This power policy maximizes performance using no power management features. It keeps CPUs in the highest P-state at all times. It uses only the top two C-states (running and halted), not any of the deep states (for example, C3 and C6 on the latest Intel processors). High performance is the default power policy for ESX/ESXi releases prior to 5.0.

 

 

Balanced

 

This power policy is designed to reduce host power consumption while having little or no impact on performance. The balanced policy uses an algorithm that exploits the processor’s P-states. Balanced is the default power policy since ESXi 5.

 

 

Low Power

 

This power policy is designed to more aggressively reduce host power consumption through the use of deep C-states. This comes at the risk of reduced performance.

 

 

Custom

 

This power policy starts out the same as balanced, but it allows individual parameters to be modified. If the host hardware does not allow the operating system to manage power, only the Not Supported policy is available. (On some systems only the High Performance policy is available.)

 

 

Setting custom parameters

 

To set the custom policy settings,

  1. Select Advanced System settings, just below the Power management option, that you selected earlier.
  2. Type "in custom policy" in the filter tab, in the search bar, to only show advanced power settings.

The options you can select is :

Power.CStateMaxLatency : Do not use C-states whose latency is greater than this value.

Power.CStatePredictionCoef : A parameter in the ESXi algorithm for predicting how long a CPU that becomes idle will remain idle. Changing this value is not recommended.

Power.CStateResidencyCoef : When a CPU becomes idle, choose the deepest C-state whose latency multiplied by this value is less than the host’s prediction of how long the CPU will remain idle. Larger values make ESXi more conservative about using deep C-states; smaller values are more aggressive.

Power.MaxCpuLoad : Use P-states to save power on a CPU only when the CPU is busy for less than the given percentage of real time.

Power.MaxFreqPct : Do not use any P-states faster than the given percentage of full CPU speed, rounded up to the next available P-state.

Power.MinFreqPct : Do not use any P-states slower than the given percentage of full CPU speed.

Power.PerfBias : Performance Energy Bias Hint (Intel only). Sets an MSR on Intel processors to an Intel-recommended value. Intel recommends 0 for high performance, 6 for balanced, and 15 for low power. Other values are undefined.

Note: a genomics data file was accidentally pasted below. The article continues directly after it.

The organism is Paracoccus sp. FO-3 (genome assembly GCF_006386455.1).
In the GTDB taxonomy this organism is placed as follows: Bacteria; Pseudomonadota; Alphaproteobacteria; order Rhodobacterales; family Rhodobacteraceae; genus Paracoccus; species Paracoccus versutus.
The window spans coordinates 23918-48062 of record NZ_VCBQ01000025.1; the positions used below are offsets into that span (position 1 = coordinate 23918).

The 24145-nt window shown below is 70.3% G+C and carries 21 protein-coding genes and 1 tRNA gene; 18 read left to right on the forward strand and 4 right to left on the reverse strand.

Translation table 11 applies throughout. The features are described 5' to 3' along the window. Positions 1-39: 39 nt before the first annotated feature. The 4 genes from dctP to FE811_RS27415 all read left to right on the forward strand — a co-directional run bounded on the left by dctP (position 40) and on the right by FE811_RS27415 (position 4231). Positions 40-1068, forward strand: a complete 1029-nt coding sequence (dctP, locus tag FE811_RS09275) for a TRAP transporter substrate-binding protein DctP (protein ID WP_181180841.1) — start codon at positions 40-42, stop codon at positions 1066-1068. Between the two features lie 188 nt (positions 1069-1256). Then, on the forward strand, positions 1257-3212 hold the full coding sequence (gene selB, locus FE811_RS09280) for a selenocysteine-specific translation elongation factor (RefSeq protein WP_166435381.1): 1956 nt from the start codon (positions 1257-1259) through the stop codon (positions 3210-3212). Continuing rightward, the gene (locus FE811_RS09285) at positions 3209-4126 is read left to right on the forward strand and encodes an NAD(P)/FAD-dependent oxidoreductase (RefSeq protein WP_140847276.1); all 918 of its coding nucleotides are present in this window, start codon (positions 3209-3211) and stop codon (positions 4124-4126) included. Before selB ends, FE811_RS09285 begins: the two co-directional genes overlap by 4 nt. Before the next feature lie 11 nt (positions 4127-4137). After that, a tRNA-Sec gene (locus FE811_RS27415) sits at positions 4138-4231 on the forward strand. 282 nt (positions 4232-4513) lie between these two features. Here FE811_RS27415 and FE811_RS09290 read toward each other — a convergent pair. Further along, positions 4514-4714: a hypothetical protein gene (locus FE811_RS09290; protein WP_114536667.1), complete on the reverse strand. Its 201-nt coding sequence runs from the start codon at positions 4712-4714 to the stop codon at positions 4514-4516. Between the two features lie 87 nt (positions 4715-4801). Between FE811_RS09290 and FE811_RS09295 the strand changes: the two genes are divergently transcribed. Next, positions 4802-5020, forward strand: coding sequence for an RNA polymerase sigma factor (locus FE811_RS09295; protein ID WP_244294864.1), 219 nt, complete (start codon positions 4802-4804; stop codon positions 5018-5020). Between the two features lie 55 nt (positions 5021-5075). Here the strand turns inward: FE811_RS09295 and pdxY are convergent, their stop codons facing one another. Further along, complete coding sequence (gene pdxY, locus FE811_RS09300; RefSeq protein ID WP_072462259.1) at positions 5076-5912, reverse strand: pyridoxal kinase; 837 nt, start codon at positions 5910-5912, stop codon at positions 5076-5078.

Power.TimerHz : Controls how many times per second ESXi reevaluates which P-state each CPU should be in.

Power.UseCStates : Use deep ACPI C-states (C2 or below) when the processor is idle.

Power.UsePStates : Use ACPI P-states to save power when the processor is busy.

Power.UseStallCtr : Use a deeper P-state when the processor is frequently stalled waiting for events such as cache misses.

 

Clean-Up Procedure and Conclusion



 

Clean up procedure

In case you have powered up any VMs or any VMs from previous modules are running, we need to shut them down in order to free up resources for the remaining parts of this lab.

 

 

Power Off Workloads

 

  1. Click the PowerCLI icon in the taskbar
  2. Type:
.\StopBasicLabVMs.ps1

press enter

 

 

Key take aways

We hope that you have discovered the importance of setting the correct Bios power policy.

Remember to always consult your hardware provider for the correct settings in the bios you are using, and look at the white paper Host Power management in vSphere 5.5 for more information.(Since this HOL have been released before vSphere 6.0, 5.5 have been included!)

 

 

Conclusion

 

This concludes Module 5, Performance Feature: Power Policy Setting. We hope you have enjoyed taking it.  Do not forget to fill out the survey when you are finished.

If you have time remaining, here are the other modules that are part of this lab along with an estimated time to complete each one.  Click on 'More Options - Table of Contents' to quickly jump to a module in the manual.

 

Module 6 - Using esxtop (60 Min)

When To Use esxtop


There are several tools to monitor and diagnose performance for vSphere environments. It is best to use esxtop to diagnose and further investigate performance issues that have already been identified through another tool or method. Esxtop is not a tool designed for monitoring performance over the long term, but is great for deep investigation or monitoring a specific issue or VM over a defined period of time.